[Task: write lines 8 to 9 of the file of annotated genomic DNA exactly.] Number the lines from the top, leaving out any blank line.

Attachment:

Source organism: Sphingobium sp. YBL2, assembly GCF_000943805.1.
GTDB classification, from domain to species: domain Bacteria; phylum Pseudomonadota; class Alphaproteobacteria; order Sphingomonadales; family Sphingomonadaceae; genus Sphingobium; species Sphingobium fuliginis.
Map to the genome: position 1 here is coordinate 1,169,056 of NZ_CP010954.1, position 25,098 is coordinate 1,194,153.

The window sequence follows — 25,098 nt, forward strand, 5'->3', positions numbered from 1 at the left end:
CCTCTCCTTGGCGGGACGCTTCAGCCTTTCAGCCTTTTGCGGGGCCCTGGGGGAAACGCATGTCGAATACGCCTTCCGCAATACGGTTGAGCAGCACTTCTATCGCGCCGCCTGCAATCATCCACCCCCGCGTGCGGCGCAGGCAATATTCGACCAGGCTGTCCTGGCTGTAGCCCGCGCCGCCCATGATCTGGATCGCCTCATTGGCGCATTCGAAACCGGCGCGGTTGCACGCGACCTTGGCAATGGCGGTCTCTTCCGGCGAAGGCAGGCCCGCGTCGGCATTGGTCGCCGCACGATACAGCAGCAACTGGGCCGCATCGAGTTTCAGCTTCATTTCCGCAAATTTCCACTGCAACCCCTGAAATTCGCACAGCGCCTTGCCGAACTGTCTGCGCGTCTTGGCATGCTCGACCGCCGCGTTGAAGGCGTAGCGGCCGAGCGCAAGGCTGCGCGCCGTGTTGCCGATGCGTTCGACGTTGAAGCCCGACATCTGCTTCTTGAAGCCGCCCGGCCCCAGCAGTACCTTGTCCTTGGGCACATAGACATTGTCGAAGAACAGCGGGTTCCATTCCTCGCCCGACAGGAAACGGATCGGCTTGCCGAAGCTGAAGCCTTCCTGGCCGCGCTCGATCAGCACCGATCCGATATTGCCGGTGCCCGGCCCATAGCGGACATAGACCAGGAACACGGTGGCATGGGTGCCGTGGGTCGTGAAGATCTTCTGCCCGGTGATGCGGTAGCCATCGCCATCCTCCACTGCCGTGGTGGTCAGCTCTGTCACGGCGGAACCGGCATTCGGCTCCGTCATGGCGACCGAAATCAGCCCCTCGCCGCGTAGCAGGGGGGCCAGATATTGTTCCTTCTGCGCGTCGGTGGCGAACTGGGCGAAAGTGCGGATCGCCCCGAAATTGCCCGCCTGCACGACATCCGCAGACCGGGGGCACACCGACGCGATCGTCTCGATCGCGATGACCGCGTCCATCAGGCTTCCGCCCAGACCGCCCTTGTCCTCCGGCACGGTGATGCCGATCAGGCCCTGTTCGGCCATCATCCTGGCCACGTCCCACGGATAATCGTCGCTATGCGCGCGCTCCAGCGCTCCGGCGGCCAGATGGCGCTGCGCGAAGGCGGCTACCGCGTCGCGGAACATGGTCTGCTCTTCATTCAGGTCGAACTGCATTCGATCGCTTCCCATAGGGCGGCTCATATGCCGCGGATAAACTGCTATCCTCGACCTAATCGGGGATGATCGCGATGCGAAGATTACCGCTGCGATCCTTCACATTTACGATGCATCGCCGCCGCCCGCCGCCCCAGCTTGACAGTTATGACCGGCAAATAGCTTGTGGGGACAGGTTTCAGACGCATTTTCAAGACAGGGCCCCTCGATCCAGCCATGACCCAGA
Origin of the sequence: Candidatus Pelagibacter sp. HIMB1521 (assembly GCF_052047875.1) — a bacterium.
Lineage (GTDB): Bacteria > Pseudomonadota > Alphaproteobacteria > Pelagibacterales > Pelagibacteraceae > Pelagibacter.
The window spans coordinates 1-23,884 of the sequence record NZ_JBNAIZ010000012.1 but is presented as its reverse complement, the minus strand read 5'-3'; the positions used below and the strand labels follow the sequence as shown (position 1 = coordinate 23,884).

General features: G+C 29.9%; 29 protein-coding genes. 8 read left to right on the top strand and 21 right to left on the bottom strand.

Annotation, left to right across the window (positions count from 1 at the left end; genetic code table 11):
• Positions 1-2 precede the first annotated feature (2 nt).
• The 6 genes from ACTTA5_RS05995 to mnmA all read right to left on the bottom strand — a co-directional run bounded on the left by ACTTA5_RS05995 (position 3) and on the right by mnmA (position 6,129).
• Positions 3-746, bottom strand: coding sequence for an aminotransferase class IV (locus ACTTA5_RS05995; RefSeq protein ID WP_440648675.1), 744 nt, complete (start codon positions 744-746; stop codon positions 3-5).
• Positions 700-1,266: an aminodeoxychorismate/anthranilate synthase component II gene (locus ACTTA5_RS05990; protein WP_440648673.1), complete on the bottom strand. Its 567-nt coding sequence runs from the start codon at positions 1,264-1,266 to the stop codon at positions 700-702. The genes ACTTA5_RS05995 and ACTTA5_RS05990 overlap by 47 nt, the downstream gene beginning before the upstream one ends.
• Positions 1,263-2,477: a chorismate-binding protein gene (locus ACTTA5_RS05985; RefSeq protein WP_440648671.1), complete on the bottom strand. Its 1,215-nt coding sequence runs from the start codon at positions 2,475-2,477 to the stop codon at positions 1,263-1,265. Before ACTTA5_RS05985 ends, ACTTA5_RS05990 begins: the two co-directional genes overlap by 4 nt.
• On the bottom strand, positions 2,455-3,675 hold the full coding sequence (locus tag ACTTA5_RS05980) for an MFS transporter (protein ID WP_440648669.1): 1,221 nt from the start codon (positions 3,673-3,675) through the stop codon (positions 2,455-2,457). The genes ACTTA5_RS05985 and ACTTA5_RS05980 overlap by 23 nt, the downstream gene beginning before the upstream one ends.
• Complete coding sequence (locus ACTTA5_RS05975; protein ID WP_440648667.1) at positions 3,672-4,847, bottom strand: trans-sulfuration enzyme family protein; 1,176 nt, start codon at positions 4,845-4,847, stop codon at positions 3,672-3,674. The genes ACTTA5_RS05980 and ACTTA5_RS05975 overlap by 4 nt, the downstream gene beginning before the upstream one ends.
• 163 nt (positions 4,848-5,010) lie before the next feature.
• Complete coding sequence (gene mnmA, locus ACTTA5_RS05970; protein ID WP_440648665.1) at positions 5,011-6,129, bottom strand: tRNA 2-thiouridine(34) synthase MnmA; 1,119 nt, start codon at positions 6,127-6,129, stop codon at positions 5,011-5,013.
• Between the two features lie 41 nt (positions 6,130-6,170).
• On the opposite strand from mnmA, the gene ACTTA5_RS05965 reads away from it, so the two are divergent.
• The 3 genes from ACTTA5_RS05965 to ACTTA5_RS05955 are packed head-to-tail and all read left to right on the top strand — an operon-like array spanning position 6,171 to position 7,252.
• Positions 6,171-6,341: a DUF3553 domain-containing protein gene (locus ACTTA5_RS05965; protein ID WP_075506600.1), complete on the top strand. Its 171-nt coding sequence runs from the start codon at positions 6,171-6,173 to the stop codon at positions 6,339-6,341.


The window spans coordinates 1-23,884 of the sequence record NZ_JBNAIZ010000012.1 but is presented as its reverse complement, the minus strand read 5'-3'; the positions used below and the strand labels follow the sequence as shown (position 1 = coordinate 23,884).

General features: G+C 29.9%; 29 protein-coding genes. 8 read left to right on the top strand and 21 right to left on the bottom strand.